Just as Christmas cookies had always meant "celebrate!", this food took on a different meaning - it meant "I love you" and "don't worry" and even "everything will be okay." Through the simple act of feeding us all, make sure our bellies were full, Grandma showed us her unwavering love. She wasn't going to let us feel that empty pit of loss in our stomachs, even if it meant she had to fill it with chicken. In this way, she was not only Grandma to us all, she was Mom again to her fully-grown children, mother bird welcoming them back into the nest. The truth is, she has built this family, created the intricate web that just keeps growing. Having birthed many cooks now spanning the country, we've all tried to replicate her classic family recipes. I remember so clearly the day my Grandma taught me how to make her peanut butter fudge, in my noble but vain attempt to go on to make it without her whenever I pleased, but of course it never tasted as good as when she made it. Family cooking is an act of passing along traditions; of teaching the young the techniques they will go on to use for the rest of their lives; of providing each other with comfort, security, and most of all, love.

Monday, March 21, 2011

Macaron (not Macaroon!)

On my most recent visit to New York City I happened upon the quaint little Macaron Cafe on the Upper East side, a stylish café featuring, what else, the macaron. This French pastry, once found only in Paris and the occasional upscale bridal luncheon, is coming into fashion in the American culinary scene. For me it raises the question: when is food "in style" and how does it become so? Like the fashion industry, the culinary world sees trends rise and fall over time (see my post "Dinner at the Plaza", which comments on the rise of simple comfort classics served at galas in response to the recession: - apparently this year chicken pot pie was all the rage at Paris and New York fashion weeks, celebrating down-home comfort food as the preferred menu of the nouveau riche ... who saw that coming? But food need not be stylish to be in style.

Now the macaron, like so many of the recent popular food trends to arise in the last decade, has a decidedly feminine flair. When the Cupcake Movement, as I like to call it, moved from New York City's Magnolia Bakery across the country like wildfire, with cutsie little cupcake shops sprouting up all over cities like daisies, one couldn't help but identify this genre as "chick food." What does this say about market trends, you ask, other than that apparently many teenage girls and doting mothers are willing to spend $5 on a small but pristine sugar cup? To me it signifies that the concept that "food is art" is back in style, the notion that food's beauty conveys a greater reflection, a whole eating experience. The stateside growing interest in macarons follows suit, as the puffy little morsels traditionally made from almond flour. with creamy fillings, are as fussy as they sound - not the easy-to-make confections found in your average American kitchen, the macaron is real edible art. Now straying from the traditional chocolate/vanilla/etc. flavors, pâtissiers are creating macarons of all colors of the rainbow, from fruity, florals, to bright green pistachio. At Macaron Cafe I saw every flavor from the classic raspberry (homemade preserves in the center, of course) to passion fruit, coconut, and cassis. I went for the espresso.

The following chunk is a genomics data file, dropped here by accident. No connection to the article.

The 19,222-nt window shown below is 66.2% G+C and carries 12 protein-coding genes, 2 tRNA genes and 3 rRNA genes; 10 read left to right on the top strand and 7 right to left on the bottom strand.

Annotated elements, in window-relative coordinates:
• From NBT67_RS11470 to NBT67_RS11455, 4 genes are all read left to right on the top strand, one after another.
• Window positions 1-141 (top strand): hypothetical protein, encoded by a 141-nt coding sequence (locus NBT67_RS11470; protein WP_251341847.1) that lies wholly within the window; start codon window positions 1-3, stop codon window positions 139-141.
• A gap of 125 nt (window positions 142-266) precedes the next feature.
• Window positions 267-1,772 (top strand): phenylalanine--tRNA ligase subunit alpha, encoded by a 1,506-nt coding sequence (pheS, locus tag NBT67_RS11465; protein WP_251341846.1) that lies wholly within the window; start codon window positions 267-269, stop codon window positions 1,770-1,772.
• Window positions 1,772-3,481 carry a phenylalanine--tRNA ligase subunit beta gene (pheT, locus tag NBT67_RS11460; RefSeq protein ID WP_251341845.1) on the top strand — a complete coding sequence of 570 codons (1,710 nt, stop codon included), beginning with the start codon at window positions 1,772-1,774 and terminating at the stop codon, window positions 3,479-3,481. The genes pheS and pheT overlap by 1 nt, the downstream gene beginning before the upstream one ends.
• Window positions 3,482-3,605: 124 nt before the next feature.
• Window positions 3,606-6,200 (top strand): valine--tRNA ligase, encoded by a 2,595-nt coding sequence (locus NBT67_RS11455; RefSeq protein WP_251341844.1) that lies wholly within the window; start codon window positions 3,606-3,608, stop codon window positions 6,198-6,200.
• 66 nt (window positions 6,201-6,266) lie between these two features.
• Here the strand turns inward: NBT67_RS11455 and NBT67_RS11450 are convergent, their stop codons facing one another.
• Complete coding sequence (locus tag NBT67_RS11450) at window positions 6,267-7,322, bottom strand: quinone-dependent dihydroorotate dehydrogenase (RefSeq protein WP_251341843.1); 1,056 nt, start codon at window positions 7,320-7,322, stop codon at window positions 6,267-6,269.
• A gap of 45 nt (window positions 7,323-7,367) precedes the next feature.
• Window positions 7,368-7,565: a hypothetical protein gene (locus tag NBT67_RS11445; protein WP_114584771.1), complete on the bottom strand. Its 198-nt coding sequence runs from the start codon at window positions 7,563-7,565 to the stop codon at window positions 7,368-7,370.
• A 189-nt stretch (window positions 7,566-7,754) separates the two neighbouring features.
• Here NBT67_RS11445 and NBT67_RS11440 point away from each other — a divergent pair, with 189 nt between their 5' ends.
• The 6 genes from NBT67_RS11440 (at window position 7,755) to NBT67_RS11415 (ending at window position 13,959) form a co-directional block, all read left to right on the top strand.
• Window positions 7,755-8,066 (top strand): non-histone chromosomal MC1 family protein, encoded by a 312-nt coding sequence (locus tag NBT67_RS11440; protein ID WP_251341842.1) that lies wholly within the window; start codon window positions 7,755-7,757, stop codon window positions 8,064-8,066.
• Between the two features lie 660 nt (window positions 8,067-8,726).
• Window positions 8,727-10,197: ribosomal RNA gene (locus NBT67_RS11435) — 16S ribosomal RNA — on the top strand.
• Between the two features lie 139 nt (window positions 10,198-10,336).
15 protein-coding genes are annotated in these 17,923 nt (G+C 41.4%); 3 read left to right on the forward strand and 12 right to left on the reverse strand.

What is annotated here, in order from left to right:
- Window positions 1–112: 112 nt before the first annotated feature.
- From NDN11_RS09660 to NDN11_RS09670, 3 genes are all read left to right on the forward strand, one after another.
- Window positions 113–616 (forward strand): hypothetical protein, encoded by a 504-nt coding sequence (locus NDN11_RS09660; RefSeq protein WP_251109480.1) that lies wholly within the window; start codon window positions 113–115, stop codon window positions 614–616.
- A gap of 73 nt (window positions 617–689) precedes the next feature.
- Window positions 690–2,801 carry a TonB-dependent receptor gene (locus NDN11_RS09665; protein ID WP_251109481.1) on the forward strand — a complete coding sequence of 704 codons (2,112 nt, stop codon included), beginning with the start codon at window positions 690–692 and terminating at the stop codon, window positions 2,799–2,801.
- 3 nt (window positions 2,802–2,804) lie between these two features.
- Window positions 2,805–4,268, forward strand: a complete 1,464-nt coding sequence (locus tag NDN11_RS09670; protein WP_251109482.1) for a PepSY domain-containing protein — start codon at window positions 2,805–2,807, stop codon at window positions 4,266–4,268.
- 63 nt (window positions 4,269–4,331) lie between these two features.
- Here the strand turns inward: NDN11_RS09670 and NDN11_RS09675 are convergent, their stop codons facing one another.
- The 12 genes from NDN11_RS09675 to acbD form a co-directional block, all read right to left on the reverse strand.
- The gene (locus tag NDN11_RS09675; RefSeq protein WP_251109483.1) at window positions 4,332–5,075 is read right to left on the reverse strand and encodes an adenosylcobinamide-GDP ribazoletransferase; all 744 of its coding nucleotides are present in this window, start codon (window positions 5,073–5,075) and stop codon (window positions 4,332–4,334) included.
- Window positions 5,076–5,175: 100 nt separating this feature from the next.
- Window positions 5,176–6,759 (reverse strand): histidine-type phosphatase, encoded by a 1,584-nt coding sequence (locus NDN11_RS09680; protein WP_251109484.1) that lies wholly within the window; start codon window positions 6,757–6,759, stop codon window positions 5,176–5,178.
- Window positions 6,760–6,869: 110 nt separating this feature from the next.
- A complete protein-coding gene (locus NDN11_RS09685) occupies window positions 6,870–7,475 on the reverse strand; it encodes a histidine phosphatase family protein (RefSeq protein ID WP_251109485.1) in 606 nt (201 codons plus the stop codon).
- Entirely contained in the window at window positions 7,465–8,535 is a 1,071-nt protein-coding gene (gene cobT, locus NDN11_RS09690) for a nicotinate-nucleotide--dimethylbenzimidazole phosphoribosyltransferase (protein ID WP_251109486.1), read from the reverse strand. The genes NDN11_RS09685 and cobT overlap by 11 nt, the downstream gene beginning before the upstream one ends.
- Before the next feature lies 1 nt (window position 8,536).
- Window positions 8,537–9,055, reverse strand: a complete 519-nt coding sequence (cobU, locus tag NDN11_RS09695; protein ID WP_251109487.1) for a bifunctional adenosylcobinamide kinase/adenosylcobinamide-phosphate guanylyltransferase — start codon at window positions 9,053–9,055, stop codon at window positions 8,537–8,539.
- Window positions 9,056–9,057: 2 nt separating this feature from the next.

In my mind, the perfect way to enjoy a macaron is with a frothy cappuccino, to bite into the fluffy little sugar pillows joined by heavenly buttercream, ganache, or jam-filled centers, to let the light texture slowly dissolve on your tongue, and to dip the next half into the cappuccino foam, soaking in to the delicate sweetness. Macarons are made to be bite-sized delights but it can take me many nibbles to devour this elegant "cookie" - I highly recommend you visit the cafe and splurge on one to enjoy this experience for yourself. Just don't buy a whole box to take home ... I can assure you they'll be gone before you get there.

Monday, March 14, 2011

Pie Day

In honor of Pi Day, 3/14, here are my all-time favorite pies for every season:

Spring: Key lime pie or lemon meringue pie - tart and fruity, these pies are the light sweet treats that I want this time of year.
Summer: tie between fresh strawberry rhubarb pie (I made this for the first time with the fresh produce from my friend's Maine farm last summer and it was incredibly good) and "mudslide pie" - coffee ice cream pie in a chocolate cookie crust, perfect for cooling you down in warm summer months.
Fall: pecan pie, followed by my recent experiment pumpkin chiffon pie (the fluffy take on the traditional Thanksgiving favorite) - using my mother's homemade pie crust recipe ALWAYS, never store-bought, thank you.
Winter: chocolate mousse pie. This has become a holiday favorite of my family's, garnished with fresh raspberries, and it may be the single best pie on the planet.